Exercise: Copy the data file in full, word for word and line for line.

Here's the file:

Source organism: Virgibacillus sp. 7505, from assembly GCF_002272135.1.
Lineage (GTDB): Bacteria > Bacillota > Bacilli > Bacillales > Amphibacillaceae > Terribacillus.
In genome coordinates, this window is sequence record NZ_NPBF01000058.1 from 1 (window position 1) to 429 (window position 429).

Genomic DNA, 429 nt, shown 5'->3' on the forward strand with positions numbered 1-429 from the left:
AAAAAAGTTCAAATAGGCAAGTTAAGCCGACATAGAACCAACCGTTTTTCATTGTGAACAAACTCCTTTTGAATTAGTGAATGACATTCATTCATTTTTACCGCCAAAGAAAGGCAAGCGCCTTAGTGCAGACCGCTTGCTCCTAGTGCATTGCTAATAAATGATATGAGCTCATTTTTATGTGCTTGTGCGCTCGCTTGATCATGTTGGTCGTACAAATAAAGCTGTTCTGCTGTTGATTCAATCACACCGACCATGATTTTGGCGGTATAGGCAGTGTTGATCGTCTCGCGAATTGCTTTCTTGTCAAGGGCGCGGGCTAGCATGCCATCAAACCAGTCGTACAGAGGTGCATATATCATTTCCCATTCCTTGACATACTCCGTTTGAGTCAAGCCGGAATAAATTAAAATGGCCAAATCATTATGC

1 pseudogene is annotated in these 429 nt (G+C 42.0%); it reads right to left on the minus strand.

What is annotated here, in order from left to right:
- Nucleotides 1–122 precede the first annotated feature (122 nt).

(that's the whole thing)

Source organism: Virgibacillus sp. 7505, from assembly GCF_002272135.1.
Lineage (GTDB): Bacteria > Bacillota > Bacilli > Bacillales > Amphibacillaceae > Terribacillus.
In genome coordinates, this window is sequence record NZ_NPBF01000058.1 from 1 (window position 1) to 429 (window position 429).

Genomic DNA, 429 nt, shown 5'->3' on the forward strand with positions numbered 1-429 from the left:
AAAAAAGTTCAAATAGGCAAGTTAAGCCGACATAGAACCAACCGTTTTTCATTGTGAACAAACTCCTTTTGAATTAGTGAATGACATTCATTCATTTTTACCGCCAAAGAAAGGCAAGCGCCTTAGTGCAGACCGCTTGCTCCTAGTGCATTGCTAATAAATGATATGAGCTCATTTTTATGTGCTTGTGCGCTCGCTTGATCATGTTGGTCGTACAAATAAAGCTGTTCTGCTGTTGATTCAATCACACCGACCATGATTTTGGCGGTATAGGCAGTGTTGATCGTCTCGCGAATTGCTTTCTTGTCAAGGGCGCGGGCTAGCATGCCATCAAACCAGTCGTACAGAGGTGCATATATCATTTCCCATTCCTTGACATACTCCGTTTGAGTCAAGCCGGAATAAATTAAAATGGCCAAATCATTATGC

1 pseudogene is annotated in these 429 nt (G+C 42.0%); it reads right to left on the minus strand.

What is annotated here, in order from left to right:
- Nucleotides 1–122 precede the first annotated feature (122 nt).